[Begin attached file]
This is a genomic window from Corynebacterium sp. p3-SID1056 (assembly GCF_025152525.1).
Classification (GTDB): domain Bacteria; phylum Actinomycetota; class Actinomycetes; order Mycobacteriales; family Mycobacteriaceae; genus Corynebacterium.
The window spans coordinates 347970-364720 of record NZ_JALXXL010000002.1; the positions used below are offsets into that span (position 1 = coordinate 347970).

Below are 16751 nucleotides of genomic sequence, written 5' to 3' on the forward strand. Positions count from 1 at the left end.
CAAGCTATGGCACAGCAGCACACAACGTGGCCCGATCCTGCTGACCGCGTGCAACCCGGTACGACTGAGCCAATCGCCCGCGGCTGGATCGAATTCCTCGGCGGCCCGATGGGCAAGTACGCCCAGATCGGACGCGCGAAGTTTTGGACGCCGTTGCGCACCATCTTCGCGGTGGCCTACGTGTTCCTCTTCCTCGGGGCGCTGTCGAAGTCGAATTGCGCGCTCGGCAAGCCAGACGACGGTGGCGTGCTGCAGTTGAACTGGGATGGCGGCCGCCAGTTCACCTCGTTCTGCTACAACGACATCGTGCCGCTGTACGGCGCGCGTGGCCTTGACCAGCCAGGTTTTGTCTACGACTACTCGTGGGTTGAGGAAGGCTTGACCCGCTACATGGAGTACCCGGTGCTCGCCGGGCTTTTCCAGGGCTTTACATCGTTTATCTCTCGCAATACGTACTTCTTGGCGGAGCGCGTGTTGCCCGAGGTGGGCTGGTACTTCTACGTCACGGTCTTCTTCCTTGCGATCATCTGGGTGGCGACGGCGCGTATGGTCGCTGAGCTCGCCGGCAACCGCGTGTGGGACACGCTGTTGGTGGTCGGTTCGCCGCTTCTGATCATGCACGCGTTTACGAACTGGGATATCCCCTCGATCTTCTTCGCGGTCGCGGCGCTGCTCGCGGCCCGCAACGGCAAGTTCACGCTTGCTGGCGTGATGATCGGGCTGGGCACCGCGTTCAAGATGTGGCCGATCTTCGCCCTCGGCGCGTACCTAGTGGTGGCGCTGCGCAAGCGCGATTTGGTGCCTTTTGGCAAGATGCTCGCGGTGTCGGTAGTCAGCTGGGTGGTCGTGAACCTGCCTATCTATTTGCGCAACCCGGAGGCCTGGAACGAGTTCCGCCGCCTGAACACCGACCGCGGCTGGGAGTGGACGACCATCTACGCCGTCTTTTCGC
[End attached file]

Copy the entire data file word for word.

This is a genomic window from Corynebacterium sp. p3-SID1056 (assembly GCF_025152525.1).
Classification (GTDB): domain Bacteria; phylum Actinomycetota; class Actinomycetes; order Mycobacteriales; family Mycobacteriaceae; genus Corynebacterium.
The window spans coordinates 347970-364720 of record NZ_JALXXL010000002.1; the positions used below are offsets into that span (position 1 = coordinate 347970).

Below are 16751 nucleotides of genomic sequence, written 5' to 3' on the forward strand. Positions count from 1 at the left end.
CAAGCTATGGCACAGCAGCACACAACGTGGCCCGATCCTGCTGACCGCGTGCAACCCGGTACGACTGAGCCAATCGCCCGCGGCTGGATCGAATTCCTCGGCGGCCCGATGGGCAAGTACGCCCAGATCGGACGCGCGAAGTTTTGGACGCCGTTGCGCACCATCTTCGCGGTGGCCTACGTGTTCCTCTTCCTCGGGGCGCTGTCGAAGTCGAATTGCGCGCTCGGCAAGCCAGACGACGGTGGCGTGCTGCAGTTGAACTGGGATGGCGGCCGCCAGTTCACCTCGTTCTGCTACAACGACATCGTGCCGCTGTACGGCGCGCGTGGCCTTGACCAGCCAGGTTTTGTCTACGACTACTCGTGGGTTGAGGAAGGCTTGACCCGCTACATGGAGTACCCGGTGCTCGCCGGGCTTTTCCAGGGCTTTACATCGTTTATCTCTCGCAATACGTACTTCTTGGCGGAGCGCGTGTTGCCCGAGGTGGGCTGGTACTTCTACGTCACGGTCTTCTTCCTTGCGATCATCTGGGTGGCGACGGCGCGTATGGTCGCTGAGCTCGCCGGCAACCGCGTGTGGGACACGCTGTTGGTGGTCGGTTCGCCGCTTCTGATCATGCACGCGTTTACGAACTGGGATATCCCCTCGATCTTCTTCGCGGTCGCGGCGCTGCTCGCGGCCCGCAACGGCAAGTTCACGCTTGCTGGCGTGATGATCGGGCTGGGCACCGCGTTCAAGATGTGGCCGATCTTCGCCCTCGGCGCGTACCTAGTGGTGGCGCTGCGCAAGCGCGATTTGGTGCCTTTTGGCAAGATGCTCGCGGTGTCGGTAGTCAGCTGGGTGGTCGTGAACCTGCCTATCTATTTGCGCAACCCGGAGGCCTGGAACGAGTTCCGCCGCCTGAACACCGACCGCGGCTGGGAGTGGACGACCATCTACGCCGTCTTTTCGC